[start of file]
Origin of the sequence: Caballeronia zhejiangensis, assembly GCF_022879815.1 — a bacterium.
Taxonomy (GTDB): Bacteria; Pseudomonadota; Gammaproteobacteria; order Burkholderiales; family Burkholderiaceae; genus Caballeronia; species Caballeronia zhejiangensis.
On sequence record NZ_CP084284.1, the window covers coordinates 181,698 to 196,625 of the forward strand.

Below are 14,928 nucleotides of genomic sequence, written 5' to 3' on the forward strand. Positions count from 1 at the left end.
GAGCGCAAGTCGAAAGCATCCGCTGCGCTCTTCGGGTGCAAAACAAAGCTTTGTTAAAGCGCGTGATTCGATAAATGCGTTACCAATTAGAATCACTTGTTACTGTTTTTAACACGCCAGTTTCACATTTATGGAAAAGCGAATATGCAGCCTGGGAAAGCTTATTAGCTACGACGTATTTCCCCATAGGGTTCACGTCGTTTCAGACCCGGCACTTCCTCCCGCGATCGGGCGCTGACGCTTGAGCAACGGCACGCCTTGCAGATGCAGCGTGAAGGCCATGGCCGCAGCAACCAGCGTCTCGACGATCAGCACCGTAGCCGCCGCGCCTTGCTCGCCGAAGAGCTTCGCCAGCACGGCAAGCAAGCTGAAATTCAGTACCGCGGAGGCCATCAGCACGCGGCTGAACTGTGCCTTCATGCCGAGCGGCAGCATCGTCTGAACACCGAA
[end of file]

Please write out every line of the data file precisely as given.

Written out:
Origin of the sequence: Caballeronia zhejiangensis, assembly GCF_022879815.1 — a bacterium.
Taxonomy (GTDB): Bacteria; Pseudomonadota; Gammaproteobacteria; order Burkholderiales; family Burkholderiaceae; genus Caballeronia; species Caballeronia zhejiangensis.
On sequence record NZ_CP084284.1, the window covers coordinates 181,698 to 196,625 of the forward strand.

Below are 14,928 nucleotides of genomic sequence, written 5' to 3' on the forward strand. Positions count from 1 at the left end.
GAGCGCAAGTCGAAAGCATCCGCTGCGCTCTTCGGGTGCAAAACAAAGCTTTGTTAAAGCGCGTGATTCGATAAATGCGTTACCAATTAGAATCACTTGTTACTGTTTTTAACACGCCAGTTTCACATTTATGGAAAAGCGAATATGCAGCCTGGGAAAGCTTATTAGCTACGACGTATTTCCCCATAGGGTTCACGTCGTTTCAGACCCGGCACTTCCTCCCGCGATCGGGCGCTGACGCTTGAGCAACGGCACGCCTTGCAGATGCAGCGTGAAGGCCATGGCCGCAGCAACCAGCGTCTCGACGATCAGCACCGTAGCCGCCGCGCCTTGCTCGCCGAAGAGCTTCGCCAGCACGGCAAGCAAGCTGAAATTCAGTACCGCGGAGGCCATCAGCACGCGGCTGAACTGTGCCTTCATGCCGAGCGGCAGCATCGTCTGAACACCGAA